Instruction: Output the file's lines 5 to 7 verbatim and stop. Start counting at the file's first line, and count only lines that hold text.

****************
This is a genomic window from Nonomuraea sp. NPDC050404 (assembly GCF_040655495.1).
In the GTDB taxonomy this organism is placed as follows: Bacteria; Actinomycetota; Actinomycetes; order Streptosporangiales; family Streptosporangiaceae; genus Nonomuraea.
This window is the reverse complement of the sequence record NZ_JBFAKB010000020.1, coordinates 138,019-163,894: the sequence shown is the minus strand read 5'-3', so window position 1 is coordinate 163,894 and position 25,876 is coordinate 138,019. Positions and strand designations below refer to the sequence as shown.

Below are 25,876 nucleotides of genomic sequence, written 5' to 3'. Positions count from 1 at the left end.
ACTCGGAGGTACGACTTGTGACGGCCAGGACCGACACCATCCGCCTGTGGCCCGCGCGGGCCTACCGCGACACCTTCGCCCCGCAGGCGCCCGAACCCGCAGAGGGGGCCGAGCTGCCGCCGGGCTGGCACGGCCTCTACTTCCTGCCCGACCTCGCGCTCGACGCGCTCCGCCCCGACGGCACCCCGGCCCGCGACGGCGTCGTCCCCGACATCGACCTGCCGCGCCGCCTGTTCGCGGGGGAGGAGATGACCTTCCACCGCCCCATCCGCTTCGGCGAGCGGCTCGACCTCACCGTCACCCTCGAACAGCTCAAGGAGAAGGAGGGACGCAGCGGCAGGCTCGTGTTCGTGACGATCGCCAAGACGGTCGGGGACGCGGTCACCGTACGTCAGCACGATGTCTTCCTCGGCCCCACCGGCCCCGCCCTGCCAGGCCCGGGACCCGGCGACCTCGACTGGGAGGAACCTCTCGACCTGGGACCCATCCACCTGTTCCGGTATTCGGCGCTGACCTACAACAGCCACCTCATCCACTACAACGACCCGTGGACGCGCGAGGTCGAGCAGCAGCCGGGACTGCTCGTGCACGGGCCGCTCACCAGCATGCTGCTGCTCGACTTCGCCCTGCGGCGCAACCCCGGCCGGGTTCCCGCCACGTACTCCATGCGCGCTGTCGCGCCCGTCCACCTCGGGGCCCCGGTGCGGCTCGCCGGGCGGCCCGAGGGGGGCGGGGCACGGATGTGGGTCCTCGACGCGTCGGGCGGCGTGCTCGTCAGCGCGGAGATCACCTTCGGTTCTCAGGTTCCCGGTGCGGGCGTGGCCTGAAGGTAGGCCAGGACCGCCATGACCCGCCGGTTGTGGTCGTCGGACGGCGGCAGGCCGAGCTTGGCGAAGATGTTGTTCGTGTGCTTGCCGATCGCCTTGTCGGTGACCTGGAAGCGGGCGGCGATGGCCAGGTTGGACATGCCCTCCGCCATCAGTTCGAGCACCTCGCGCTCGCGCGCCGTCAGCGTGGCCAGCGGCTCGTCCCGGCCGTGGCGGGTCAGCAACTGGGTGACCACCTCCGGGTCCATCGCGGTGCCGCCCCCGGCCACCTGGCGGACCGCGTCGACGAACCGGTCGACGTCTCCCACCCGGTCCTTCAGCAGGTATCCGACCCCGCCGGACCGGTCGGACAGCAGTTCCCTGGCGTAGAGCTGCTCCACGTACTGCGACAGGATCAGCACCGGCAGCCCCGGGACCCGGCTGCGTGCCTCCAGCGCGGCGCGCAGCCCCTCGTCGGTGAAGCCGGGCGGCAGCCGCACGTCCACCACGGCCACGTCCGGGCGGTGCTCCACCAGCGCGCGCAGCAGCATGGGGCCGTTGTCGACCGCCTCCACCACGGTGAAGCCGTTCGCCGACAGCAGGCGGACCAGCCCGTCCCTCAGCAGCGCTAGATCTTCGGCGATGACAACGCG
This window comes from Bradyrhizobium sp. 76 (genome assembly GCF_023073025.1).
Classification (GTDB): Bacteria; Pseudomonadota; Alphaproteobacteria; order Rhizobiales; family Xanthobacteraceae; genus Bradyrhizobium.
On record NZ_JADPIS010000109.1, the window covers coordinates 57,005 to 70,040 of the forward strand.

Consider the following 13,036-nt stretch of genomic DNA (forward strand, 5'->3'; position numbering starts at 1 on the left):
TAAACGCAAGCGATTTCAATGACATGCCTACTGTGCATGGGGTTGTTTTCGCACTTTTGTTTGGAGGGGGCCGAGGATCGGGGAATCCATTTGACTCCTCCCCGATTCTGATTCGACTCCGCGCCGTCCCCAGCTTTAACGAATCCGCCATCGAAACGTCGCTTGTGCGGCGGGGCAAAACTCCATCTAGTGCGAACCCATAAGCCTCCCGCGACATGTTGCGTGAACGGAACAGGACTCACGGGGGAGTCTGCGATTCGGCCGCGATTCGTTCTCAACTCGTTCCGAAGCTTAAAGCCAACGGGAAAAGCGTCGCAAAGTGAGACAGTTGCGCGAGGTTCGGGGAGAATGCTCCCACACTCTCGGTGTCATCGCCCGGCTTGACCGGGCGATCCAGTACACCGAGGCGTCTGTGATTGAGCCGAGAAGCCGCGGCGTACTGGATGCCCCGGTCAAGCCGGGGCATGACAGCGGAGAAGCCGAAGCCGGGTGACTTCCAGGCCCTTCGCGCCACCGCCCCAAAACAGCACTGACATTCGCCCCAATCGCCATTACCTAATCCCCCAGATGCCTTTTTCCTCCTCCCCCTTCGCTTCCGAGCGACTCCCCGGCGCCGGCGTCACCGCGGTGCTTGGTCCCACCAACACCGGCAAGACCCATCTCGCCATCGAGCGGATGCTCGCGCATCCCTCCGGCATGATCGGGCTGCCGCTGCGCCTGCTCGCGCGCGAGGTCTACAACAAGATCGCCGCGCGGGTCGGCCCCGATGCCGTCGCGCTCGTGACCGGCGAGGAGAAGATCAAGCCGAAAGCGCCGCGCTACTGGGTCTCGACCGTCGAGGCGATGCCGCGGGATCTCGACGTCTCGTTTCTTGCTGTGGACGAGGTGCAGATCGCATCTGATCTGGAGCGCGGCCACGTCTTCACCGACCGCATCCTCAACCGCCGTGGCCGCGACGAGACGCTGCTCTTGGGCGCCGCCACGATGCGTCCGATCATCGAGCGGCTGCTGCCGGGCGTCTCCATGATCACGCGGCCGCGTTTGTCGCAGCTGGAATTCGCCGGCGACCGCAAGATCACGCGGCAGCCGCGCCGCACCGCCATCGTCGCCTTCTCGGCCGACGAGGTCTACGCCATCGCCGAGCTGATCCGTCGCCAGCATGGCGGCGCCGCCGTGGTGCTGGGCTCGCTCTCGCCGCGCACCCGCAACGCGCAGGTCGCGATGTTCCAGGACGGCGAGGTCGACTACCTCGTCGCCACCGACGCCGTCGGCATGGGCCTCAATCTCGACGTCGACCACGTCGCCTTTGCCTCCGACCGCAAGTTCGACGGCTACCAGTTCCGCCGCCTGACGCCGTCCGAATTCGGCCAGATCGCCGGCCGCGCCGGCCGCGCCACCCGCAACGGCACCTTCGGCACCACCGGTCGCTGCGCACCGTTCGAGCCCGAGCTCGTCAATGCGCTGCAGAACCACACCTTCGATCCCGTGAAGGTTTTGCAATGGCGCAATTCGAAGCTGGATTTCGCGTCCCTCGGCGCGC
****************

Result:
ACTCGGAGGTACGACTTGTGACGGCCAGGACCGACACCATCCGCCTGTGGCCCGCGCGGGCCTACCGCGACACCTTCGCCCCGCAGGCGCCCGAACCCGCAGAGGGGGCCGAGCTGCCGCCGGGCTGGCACGGCCTCTACTTCCTGCCCGACCTCGCGCTCGACGCGCTCCGCCCCGACGGCACCCCGGCCCGCGACGGCGTCGTCCCCGACATCGACCTGCCGCGCCGCCTGTTCGCGGGGGAGGAGATGACCTTCCACCGCCCCATCCGCTTCGGCGAGCGGCTCGACCTCACCGTCACCCTCGAACAGCTCAAGGAGAAGGAGGGACGCAGCGGCAGGCTCGTGTTCGTGACGATCGCCAAGACGGTCGGGGACGCGGTCACCGTACGTCAGCACGATGTCTTCCTCGGCCCCACCGGCCCCGCCCTGCCAGGCCCGGGACCCGGCGACCTCGACTGGGAGGAACCTCTCGACCTGGGACCCATCCACCTGTTCCGGTATTCGGCGCTGACCTACAACAGCCACCTCATCCACTACAACGACCCGTGGACGCGCGAGGTCGAGCAGCAGCCGGGACTGCTCGTGCACGGGCCGCTCACCAGCATGCTGCTGCTCGACTTCGCCCTGCGGCGCAACCCCGGCCGGGTTCCCGCCACGTACTCCATGCGCGCTGTCGCGCCCGTCCACCTCGGGGCCCCGGTGCGGCTCGCCGGGCGGCCCGAGGGGGGCGGGGCACGGATGTGGGTCCTCGACGCGTCGGGCGGCGTGCTCGTCAGCGCGGAGATCACCTTCGGTTCTCAGGTTCCCGGTGCGGGCGTGGCCTGAAGGTAGGCCAGGACCGCCATGACCCGCCGGTTGTGGTCGTCGGACGGCGGCAGGCCGAGCTTGGCGAAGATGTTGTTCGTGTGCTTGCCGATCGCCTTGTCGGTGACCTGGAAGCGGGCGGCGATGGCCAGGTTGGACATGCCCTCCGCCATCAGTTCGAGCACCTCGCGCTCGCGCGCCGTCAGCGTGGCCAGCGGCTCGTCCCGGCCGTGGCGGGTCAGCAACTGGGTGACCACCTCCGGGTCCATCGCGGTGCCGCCCCCGGCCACCTGGCGGACCGCGTCGACGAACCGGTCGACGTCTCCCACCCGGTCCTTCAGCAGGTATCCGACCCCGCCGGACCGGTCGGACAGCAGTTCCCTGGCGTAGAGCTGCTCCACGTACTGCGACAGGATCAGCACCGGCAGCCCCGGGACCCGGCTGCGTGCCTCCAGCGCGGCGCGCAGCCCCTCGTCGGTGAAGCCGGGCGGCAGCCGCACGTCCACCACGGCCACGTCCGGGCGGTGCTCCACCAGCGCGCGCAGCAGCATGGGGCCGTTGTCGACCGCCTCCACCACGGTGAAGCCGTTCGCCGACAGCAGGCGGACCAGCCCGTCCCTCAGCAGCGCTAGATCTTCGGCGATGACAACGCG
This window comes from Bradyrhizobium sp. 76 (genome assembly GCF_023073025.1).
Classification (GTDB): Bacteria; Pseudomonadota; Alphaproteobacteria; order Rhizobiales; family Xanthobacteraceae; genus Bradyrhizobium.